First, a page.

There are several metrics prospective investors use to evaluate a company’s overall health. Like the debt-to-equity ratio, these metrics individually don’t tell the whole story of a company’s financials. Still, when combined, they can give a good idea of the performance relative to other investment opportunities. However, to use these metrics to effectively evaluate a commercial real estate opportunity, you need to know what ranges show the company is performing well and which ones indicate problems. Since this post focuses on the debt-to-equity ratio, we will answer the question, “what is a good debt-to-equity ratio,” and provide three key things to remember when looking at this metric for real estate transactions.
What Is a Good Debt-to-Equity Ratio?
Before getting into some things to keep in mind when looking at a company’s debt-to-equity ratio, it’s first essential to know how to calculate this metric and a good value for this ratio.
The debt-to-equity ratio is straightforward to calculate. All you need to do is take the company’s total liabilities and divide that amount by its shareholder’s equity. So, as a quick example, if a company has $1 million in equity and owes $2 million to creditors, that represents a debt-to-equity ratio of 2.0 ($2 million owed / $1 million equity = 2.0).
As you might imagine, this metric is heavily industry-dependent. Some industries might require more debt overall as part of their business model, thus having a higher ratio. The casino industry, for example, is often highly leveraged. Other sectors might operate on minimal debt.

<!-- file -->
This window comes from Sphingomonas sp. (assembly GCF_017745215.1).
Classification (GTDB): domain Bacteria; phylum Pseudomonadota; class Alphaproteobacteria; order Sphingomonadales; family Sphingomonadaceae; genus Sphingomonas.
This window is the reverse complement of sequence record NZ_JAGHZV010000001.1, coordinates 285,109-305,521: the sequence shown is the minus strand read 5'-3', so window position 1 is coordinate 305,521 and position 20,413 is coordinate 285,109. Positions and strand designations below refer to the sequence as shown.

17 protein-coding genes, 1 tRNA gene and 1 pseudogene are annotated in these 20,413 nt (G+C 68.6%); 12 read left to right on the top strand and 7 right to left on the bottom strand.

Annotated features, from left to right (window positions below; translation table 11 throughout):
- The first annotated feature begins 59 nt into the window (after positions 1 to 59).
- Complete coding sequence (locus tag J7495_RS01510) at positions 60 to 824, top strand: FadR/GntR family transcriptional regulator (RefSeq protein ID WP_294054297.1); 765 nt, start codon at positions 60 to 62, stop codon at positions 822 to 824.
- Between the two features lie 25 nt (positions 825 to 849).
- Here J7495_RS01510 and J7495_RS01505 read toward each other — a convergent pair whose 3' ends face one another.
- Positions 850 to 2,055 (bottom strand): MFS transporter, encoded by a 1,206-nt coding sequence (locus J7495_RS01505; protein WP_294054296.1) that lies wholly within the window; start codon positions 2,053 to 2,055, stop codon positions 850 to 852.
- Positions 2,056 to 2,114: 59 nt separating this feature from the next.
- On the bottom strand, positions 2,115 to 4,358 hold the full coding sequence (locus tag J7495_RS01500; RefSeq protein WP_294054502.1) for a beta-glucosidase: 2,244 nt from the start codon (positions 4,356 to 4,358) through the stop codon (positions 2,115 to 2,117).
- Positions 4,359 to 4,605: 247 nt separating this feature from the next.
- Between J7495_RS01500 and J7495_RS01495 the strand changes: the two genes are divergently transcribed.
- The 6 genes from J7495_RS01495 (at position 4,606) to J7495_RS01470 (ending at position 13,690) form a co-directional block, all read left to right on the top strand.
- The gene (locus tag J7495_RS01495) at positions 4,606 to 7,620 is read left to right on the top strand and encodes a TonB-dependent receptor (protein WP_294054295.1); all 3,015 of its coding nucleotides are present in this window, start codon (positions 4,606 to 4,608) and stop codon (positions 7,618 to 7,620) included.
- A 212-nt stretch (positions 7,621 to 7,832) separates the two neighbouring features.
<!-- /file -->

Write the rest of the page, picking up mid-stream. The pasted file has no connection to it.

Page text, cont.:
When this ratio is high, it indicates a company is fuelling its growth with debt. When this ratio is too low, management may be very cautious and may not smartly use debt to fuel growth.
In general, though, you’ll want to see companies with a ratio below 2.0. Some people like to see ratios between 1.0 and 1.5, while others like to see numbers below 1.0. In many respects, a good debt-to-equity ratio is personal. If you’re risk-averse, you’d want to see lower debt (perhaps below 1.0), but higher ratios are acceptable if you’re more comfortable with risk.
With that in mind, here are three things you should know about this metric – especially for commercial real estate transactions!
1. A Good Ratio Is Different for Real Estate
If you’re evaluating a real estate deal, particularly a commercial one, you’ll want to know many metrics, including the debt-to-equity ratio. A commercial real estate deal laden with debt may run into cash flow issues. Conversely, a real estate transaction with minimal debt may suggest a too cautious or conservative approach.
Recall that the debt-to-equity ratio is a company’s total liabilities divided by the total shareholder’s equity.
So, with that in mind, let’s review an example syndication that wants to buy a $5 million apartment complex. To finance the transaction, the general partners put up $100,000 and receive investments totaling $900,000. They then take out a $4.5 million loan, put $500k as a down payment (10%), and keep $500k in reserves for renovations.
In this case, the total debt is $4.5 million. The equity is $1 million. Therefore, the debt-to-equity ratio is $4.5 million / $1 million = 4.5.